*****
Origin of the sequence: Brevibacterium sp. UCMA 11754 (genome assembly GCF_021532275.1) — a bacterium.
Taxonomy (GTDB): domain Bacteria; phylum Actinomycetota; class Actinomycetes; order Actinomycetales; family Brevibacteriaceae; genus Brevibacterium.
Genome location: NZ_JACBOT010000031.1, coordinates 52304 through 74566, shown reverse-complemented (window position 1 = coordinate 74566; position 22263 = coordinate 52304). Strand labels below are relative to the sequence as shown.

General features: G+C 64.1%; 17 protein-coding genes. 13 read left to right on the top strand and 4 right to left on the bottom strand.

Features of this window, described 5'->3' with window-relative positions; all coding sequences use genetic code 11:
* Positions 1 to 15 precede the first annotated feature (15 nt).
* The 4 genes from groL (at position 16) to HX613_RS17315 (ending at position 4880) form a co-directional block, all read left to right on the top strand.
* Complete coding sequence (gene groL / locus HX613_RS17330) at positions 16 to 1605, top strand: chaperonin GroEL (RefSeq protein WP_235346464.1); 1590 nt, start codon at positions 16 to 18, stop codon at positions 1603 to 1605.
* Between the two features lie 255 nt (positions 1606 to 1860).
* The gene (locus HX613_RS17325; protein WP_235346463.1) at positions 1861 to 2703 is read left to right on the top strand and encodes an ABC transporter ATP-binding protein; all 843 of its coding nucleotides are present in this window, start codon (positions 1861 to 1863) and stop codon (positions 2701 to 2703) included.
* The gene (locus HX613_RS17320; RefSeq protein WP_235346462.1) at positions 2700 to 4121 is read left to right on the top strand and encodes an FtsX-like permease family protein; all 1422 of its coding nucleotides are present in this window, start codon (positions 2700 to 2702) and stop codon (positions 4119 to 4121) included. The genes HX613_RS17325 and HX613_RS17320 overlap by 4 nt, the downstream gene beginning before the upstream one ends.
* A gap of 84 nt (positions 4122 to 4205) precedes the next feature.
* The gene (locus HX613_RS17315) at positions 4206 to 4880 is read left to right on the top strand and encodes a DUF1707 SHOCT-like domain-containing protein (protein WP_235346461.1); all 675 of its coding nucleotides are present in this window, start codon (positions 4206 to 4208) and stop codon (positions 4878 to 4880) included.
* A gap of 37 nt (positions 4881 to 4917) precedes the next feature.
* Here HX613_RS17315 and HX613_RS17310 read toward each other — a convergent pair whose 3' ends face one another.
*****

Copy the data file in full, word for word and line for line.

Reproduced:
Origin of the sequence: Brevibacterium sp. UCMA 11754 (genome assembly GCF_021532275.1) — a bacterium.
Taxonomy (GTDB): domain Bacteria; phylum Actinomycetota; class Actinomycetes; order Actinomycetales; family Brevibacteriaceae; genus Brevibacterium.
Genome location: NZ_JACBOT010000031.1, coordinates 52304 through 74566, shown reverse-complemented (window position 1 = coordinate 74566; position 22263 = coordinate 52304). Strand labels below are relative to the sequence as shown.

General features: G+C 64.1%; 17 protein-coding genes. 13 read left to right on the top strand and 4 right to left on the bottom strand.

Features of this window, described 5'->3' with window-relative positions; all coding sequences use genetic code 11:
* Positions 1 to 15 precede the first annotated feature (15 nt).
* The 4 genes from groL (at position 16) to HX613_RS17315 (ending at position 4880) form a co-directional block, all read left to right on the top strand.
* Complete coding sequence (gene groL / locus HX613_RS17330) at positions 16 to 1605, top strand: chaperonin GroEL (RefSeq protein WP_235346464.1); 1590 nt, start codon at positions 16 to 18, stop codon at positions 1603 to 1605.
* Between the two features lie 255 nt (positions 1606 to 1860).
* The gene (locus HX613_RS17325; protein WP_235346463.1) at positions 1861 to 2703 is read left to right on the top strand and encodes an ABC transporter ATP-binding protein; all 843 of its coding nucleotides are present in this window, start codon (positions 1861 to 1863) and stop codon (positions 2701 to 2703) included.
* The gene (locus HX613_RS17320; RefSeq protein WP_235346462.1) at positions 2700 to 4121 is read left to right on the top strand and encodes an FtsX-like permease family protein; all 1422 of its coding nucleotides are present in this window, start codon (positions 2700 to 2702) and stop codon (positions 4119 to 4121) included. The genes HX613_RS17325 and HX613_RS17320 overlap by 4 nt, the downstream gene beginning before the upstream one ends.
* A gap of 84 nt (positions 4122 to 4205) precedes the next feature.
* The gene (locus HX613_RS17315) at positions 4206 to 4880 is read left to right on the top strand and encodes a DUF1707 SHOCT-like domain-containing protein (protein WP_235346461.1); all 675 of its coding nucleotides are present in this window, start codon (positions 4206 to 4208) and stop codon (positions 4878 to 4880) included.
* A gap of 37 nt (positions 4881 to 4917) precedes the next feature.
* Here HX613_RS17315 and HX613_RS17310 read toward each other — a convergent pair whose 3' ends face one another.